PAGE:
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WEBINAR OVERVIEW The Retail Social Proof Barometer: how top retailers match up to consumer expectations

In a recent InternetRetailing webinar, we heard from Tom Ricards, account director at Fresh Relevance on what social proof is, why it matters and how successful retailers are using it. Here’s a bulletpoint overview of what it covered.

  • Tom Ricards started with an overview of Fresh Relevance’s digital marketing platform.
  • Explaining social proof: how people are guided by the actions of others. “When a person is in a situation when they are unsure of the correct way to behave they will look to others for clues concerning the correct behaviour.”
  • Forms of social proof: wisdom of the crowd (tactics include showing how much product is left), user social proof (product ratings and reviews), celebrity social proof (influencer marketing). 
  • “As consumers’ shopping habits move steadily online and they are less able to touch and try items as they would in store they are more reliant on the feedback and recommendations of their peers.”
  • Benefits for customer success: enables retailers to acquire and retain customers, and their brand advocacy, while reducing returns and helping consumers find new products. 
  • The webinar focused on research from Fresh Relevance’s Retail Social Proof Barometer, which compared the web and email initiatives of 50 IRUK Top500 retailers with the opinions of 2000 British customers.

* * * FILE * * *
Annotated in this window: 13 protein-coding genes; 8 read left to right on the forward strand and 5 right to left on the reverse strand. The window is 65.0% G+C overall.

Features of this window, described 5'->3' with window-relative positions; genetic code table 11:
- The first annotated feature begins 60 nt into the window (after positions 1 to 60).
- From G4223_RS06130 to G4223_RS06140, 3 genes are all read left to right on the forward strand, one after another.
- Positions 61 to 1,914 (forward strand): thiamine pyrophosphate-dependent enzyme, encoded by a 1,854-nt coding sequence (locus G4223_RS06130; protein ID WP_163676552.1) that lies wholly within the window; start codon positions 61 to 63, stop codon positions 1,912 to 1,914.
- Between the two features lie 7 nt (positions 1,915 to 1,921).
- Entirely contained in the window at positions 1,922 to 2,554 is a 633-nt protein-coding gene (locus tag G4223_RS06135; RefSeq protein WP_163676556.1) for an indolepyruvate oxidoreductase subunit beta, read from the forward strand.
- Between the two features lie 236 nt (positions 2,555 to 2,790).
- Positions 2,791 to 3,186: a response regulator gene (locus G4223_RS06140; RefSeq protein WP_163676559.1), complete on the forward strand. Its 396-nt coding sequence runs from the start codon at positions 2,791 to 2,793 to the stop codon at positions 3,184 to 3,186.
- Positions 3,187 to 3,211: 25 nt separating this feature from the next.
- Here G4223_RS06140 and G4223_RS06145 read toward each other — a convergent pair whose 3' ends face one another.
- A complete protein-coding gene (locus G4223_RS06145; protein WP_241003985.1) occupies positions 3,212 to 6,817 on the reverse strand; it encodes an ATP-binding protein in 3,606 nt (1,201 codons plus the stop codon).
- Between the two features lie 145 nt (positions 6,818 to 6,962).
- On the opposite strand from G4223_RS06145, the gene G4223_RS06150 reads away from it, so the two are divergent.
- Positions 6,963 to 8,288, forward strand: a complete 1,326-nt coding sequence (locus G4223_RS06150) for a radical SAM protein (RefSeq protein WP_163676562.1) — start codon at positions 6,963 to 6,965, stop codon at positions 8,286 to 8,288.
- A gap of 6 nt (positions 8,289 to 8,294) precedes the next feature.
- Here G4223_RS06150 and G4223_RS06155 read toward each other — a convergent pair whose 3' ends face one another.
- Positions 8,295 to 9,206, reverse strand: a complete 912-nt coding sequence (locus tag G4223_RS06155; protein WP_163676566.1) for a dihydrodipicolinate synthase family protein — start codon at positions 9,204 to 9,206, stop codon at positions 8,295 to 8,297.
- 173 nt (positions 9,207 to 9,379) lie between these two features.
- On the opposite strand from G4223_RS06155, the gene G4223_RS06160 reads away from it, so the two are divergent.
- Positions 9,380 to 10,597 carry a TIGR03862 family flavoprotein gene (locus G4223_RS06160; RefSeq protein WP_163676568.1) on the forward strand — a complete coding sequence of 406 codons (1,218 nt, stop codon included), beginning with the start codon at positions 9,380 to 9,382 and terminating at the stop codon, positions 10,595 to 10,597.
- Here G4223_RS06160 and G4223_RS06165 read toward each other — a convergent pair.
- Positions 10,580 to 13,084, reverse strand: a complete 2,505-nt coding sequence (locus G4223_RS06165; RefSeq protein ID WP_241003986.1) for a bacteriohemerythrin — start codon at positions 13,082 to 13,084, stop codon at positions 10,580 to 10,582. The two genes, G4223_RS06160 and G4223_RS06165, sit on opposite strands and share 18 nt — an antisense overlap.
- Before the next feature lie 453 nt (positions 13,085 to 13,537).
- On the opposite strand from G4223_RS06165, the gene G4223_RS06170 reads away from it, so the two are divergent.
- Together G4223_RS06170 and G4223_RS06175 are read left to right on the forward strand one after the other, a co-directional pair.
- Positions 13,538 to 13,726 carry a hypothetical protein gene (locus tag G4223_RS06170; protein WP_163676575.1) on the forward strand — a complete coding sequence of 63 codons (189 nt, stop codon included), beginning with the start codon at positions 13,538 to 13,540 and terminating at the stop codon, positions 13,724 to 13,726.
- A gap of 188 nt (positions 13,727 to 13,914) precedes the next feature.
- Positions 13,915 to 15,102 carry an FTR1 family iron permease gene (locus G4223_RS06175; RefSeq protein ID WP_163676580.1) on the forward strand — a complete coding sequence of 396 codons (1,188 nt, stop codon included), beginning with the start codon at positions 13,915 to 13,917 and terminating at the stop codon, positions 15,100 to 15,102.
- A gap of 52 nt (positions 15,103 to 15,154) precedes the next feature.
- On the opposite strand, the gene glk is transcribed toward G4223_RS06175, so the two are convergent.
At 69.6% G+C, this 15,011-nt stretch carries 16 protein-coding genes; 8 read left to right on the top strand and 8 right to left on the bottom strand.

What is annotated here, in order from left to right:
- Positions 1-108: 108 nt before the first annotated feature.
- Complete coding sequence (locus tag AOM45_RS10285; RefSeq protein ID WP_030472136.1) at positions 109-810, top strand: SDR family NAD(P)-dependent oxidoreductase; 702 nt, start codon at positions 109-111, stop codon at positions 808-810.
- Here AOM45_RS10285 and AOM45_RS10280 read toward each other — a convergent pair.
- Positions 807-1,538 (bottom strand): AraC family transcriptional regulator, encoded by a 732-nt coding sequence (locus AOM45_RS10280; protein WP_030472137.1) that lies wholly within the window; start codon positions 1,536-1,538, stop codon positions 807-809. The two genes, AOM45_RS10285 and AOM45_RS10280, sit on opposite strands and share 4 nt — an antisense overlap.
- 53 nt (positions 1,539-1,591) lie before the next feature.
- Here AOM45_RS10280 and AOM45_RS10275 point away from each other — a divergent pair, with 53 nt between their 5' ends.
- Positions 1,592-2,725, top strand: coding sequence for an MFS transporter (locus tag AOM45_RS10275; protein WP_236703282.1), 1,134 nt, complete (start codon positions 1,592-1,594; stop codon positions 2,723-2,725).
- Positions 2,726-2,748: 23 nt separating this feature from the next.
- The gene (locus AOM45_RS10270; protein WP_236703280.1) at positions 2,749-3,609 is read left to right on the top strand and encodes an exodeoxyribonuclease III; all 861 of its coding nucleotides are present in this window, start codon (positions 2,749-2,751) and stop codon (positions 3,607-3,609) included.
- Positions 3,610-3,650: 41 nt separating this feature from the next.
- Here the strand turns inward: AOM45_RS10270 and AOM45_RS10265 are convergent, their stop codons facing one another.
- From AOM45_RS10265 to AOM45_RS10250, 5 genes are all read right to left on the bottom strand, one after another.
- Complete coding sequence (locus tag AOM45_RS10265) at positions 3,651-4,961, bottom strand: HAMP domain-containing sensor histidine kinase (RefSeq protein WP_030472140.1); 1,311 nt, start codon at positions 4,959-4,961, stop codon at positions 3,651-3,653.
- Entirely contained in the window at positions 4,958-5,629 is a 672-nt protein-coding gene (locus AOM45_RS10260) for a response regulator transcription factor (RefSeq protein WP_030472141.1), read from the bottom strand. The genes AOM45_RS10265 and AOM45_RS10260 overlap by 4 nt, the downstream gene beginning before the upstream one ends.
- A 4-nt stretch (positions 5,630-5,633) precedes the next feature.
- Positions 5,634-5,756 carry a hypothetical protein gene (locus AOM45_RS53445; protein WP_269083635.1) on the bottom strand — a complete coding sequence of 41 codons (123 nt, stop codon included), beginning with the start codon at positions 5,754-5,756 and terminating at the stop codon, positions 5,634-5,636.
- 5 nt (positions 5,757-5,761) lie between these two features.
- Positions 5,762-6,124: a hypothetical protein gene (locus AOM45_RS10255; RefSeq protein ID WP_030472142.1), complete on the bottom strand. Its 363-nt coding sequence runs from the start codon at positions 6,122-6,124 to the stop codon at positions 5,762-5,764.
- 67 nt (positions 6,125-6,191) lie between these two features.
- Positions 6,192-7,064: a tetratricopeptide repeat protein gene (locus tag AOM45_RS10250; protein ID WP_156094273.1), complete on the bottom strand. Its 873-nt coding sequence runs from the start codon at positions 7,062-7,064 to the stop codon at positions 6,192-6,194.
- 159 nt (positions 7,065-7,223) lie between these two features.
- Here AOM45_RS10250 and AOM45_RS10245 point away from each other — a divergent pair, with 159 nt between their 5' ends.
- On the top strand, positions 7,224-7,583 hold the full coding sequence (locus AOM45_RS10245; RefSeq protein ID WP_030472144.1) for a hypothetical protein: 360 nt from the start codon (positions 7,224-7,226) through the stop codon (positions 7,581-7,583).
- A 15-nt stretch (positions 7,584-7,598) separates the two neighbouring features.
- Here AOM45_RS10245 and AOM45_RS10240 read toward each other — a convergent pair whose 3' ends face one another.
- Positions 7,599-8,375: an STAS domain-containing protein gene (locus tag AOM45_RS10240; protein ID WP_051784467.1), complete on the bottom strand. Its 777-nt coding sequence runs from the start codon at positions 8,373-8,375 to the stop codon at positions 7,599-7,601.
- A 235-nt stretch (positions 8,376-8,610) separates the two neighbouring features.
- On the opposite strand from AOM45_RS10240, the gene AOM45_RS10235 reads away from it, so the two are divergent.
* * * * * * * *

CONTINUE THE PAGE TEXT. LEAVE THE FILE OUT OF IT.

User social proof

  • User Social Proof: how consumers look for unbiased source of information – and are likely to be influenced by those who are most similar to them – other customers.
  • Retail Social Proof Barometer research found that 46% extensively research and compare products before buying.
  • 61% find detailed product reviews useful, second only to shipping information, while 56% look for star ratings and 37% read three to four product reviews before deciding to buy. 
  • Looking at what retailers do: 58% share reviews online – meeting the expectations of 61% of customers. Most commonly found in beauty (100%), jewellery (60%) and electronics (60%) – but less commonly in footwear (50%) and fashion (20%).
  • What marketing channels do retailers use product rating stars and reviews in? 42% share stars on their product pages but only 18% on their homepage and 8% in shopping recovery emails, while 58% shop reviews on the product detail page.
  • Example: What SpaceNK does

User generated content

  • Enables shoppers to become the best marketers for the brands they love: and 29% prefer to see a product on real people rather than professional campaign shots, while 41% of millennials find them useful.
  • But while 29% find it useful, only 16% of retailers use it in web and email content, from beauty (30%) and electronics (30%)  and fashion (20%) to footwear (10%) and jewellery (0%)